The Mafia’s Secret Bunkers (Mafia Documentary) – Real Stories

The Mafia’s Secret Bunkers (Mafia Documentary) – Real Stories
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(dynamic music) (dramatic music) (sledgehammer clanking) – There’s a new front line in the war against organised crime. (shouting in foreign language) In southern Italy’s rugged highlands, a previously unknown criminal group meets. It was just about here that some of the top bosses were standing having their secret meeting. Called the ‘Ndrangheta, its bosses are Europe’s
biggest cocaine traffickers. (shouting in foreign language) The police are fighting back,
forcing Mafiosi underground into bizarre and sophisticated bunkers. (dramatic music) Holy moley. From here, they run
their criminal empires, protected by a wall of silence. They dug up the whole
street to bury their bunkers and nobody breathed a word! This is the story of a little-known Mafia, whose secret inner workings
are only now coming to light. (tools banging) (peaceful music) This is Calabria, a
beautiful and blighted region at the very tip of Italy’s boot. As a historian, I’ve spent years studying Italian organised crime. Now I’ve come to this
mountainous peninsula, a stone’s throw from the island of Sicily, to investigate Italy’s most mysterious and powerful Mafia, the ‘Ndrangheta. (suspenseful music) The Cacciatore, the hunters, are an elite law-enforcement unit. They’ve agreed to take me deep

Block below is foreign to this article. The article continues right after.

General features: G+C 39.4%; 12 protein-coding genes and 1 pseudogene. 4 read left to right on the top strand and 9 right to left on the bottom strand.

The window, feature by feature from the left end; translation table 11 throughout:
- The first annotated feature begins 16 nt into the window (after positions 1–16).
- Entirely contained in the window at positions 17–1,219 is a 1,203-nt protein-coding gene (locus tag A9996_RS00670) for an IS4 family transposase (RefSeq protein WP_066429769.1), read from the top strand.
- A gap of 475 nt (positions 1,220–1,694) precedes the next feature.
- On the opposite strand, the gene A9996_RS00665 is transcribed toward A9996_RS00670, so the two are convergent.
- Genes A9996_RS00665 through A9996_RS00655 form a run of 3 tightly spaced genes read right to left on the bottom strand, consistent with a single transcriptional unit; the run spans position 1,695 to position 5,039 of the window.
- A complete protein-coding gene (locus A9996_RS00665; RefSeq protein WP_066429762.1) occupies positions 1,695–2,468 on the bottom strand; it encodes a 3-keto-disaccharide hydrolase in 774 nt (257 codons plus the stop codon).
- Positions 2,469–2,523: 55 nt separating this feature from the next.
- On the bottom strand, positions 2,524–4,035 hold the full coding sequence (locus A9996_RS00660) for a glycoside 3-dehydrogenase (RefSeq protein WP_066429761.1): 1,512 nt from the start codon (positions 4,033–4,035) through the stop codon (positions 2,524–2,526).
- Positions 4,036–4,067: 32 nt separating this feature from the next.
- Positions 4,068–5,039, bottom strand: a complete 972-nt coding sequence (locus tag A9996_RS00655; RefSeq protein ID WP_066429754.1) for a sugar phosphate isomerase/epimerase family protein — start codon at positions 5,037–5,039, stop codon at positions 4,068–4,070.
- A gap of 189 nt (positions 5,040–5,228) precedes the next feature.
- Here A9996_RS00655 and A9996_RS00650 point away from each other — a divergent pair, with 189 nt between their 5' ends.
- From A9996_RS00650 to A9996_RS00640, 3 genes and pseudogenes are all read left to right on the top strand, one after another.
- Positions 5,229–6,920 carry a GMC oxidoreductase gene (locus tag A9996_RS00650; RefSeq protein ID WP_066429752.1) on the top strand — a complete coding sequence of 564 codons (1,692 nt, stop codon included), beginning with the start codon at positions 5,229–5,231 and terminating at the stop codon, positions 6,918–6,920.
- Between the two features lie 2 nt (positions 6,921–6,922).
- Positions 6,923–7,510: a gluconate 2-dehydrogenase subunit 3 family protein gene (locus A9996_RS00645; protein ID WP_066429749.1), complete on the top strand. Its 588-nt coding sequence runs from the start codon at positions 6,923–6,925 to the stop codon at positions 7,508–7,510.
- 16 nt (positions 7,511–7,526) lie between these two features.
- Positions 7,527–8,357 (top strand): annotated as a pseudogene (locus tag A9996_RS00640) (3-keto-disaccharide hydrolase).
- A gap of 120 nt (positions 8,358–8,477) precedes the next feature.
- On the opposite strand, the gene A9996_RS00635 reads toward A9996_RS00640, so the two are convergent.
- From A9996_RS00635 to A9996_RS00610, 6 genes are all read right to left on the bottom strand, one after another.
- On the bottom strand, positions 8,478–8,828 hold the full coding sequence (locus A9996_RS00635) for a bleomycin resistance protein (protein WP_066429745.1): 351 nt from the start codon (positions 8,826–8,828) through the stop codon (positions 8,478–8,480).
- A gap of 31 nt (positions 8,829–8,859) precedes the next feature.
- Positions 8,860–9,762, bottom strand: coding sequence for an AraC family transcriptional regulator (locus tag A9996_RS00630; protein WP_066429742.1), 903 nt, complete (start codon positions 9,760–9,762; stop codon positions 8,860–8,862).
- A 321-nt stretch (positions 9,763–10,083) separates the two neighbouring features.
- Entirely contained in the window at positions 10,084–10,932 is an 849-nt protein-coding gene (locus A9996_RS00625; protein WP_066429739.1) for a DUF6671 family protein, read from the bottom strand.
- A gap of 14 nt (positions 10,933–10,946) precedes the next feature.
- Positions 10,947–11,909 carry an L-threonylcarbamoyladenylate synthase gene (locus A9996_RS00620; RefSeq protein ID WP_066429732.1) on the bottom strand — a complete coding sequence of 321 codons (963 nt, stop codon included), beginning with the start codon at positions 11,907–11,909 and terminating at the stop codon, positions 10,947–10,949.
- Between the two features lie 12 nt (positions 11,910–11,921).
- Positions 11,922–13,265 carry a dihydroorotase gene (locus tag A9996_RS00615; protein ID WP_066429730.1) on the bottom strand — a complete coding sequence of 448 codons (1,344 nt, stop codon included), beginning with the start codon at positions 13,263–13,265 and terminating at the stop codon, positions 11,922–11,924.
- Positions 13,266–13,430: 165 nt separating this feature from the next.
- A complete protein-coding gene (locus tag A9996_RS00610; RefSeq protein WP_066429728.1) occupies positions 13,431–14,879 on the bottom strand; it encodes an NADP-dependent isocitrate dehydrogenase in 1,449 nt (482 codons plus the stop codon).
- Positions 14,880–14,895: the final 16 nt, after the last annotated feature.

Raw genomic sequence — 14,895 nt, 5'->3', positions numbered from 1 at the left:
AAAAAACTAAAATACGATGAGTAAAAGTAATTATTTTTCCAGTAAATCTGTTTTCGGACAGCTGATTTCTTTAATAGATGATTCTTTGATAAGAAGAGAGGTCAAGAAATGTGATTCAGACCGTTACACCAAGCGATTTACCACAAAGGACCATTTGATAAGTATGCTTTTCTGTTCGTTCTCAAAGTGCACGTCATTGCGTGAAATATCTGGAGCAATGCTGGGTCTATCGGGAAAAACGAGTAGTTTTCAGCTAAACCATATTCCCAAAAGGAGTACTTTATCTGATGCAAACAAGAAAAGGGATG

into ‘Ndrangheta territory. – [John] Lieutenant
Angelo Zizzi and his men often have to operate under
the cover of darkness. (suspenseful music) – After two-and-a-half hours we reach a small village
high up in the mountains. It’s four in the morning. (eerie music) With the mist on the mountains
here, and the silence, there’s something really
spooky about this place. (eerie music) Now abandoned, this house was once used as a base by Calabrian criminals. – There’s something fiendishly
clever about this mechanism, the kind of James Bond villain fashion. (eerie music) – [John] The concealed entrance leads to a narrow passage. It’s pretty tight in here. This secret hideout was
discovered almost by chance when the team were pursuing a group of ‘Ndranghetan gangsters. – [John] When Zizzi and
his team first entered, there was no sign of
the men they were after. – [John] What they’d stumbled upon was not just one concealed bunker, it was a whole warren of
underground passageways, false walls and secret rooms. – The tunnels fan out under the village, linking hideouts and escape routes. So the tunnel system was a kind of map of the ‘Ndrangheta
network in this village. (eerie music) It’s a claustrophobic maze,
completely disorientating. (eerie music) This is a completely different house. It’s a completely different house. Another secret entrance under the stairs and we’re into a completely new house. Absolutely amazing. By the time I got out, dawn had broken. We came in somewhere over there! When the Cacciatore got into
the first part of this system, there were six people in there. The Cacciatore had
surrounded the whole area, and there was a chase
through this bunker system with its different exits, each
Cacciatore having to follow a different Ndranghetisti
as he made his escape. Three of the Ndranghetisti got away, and having been through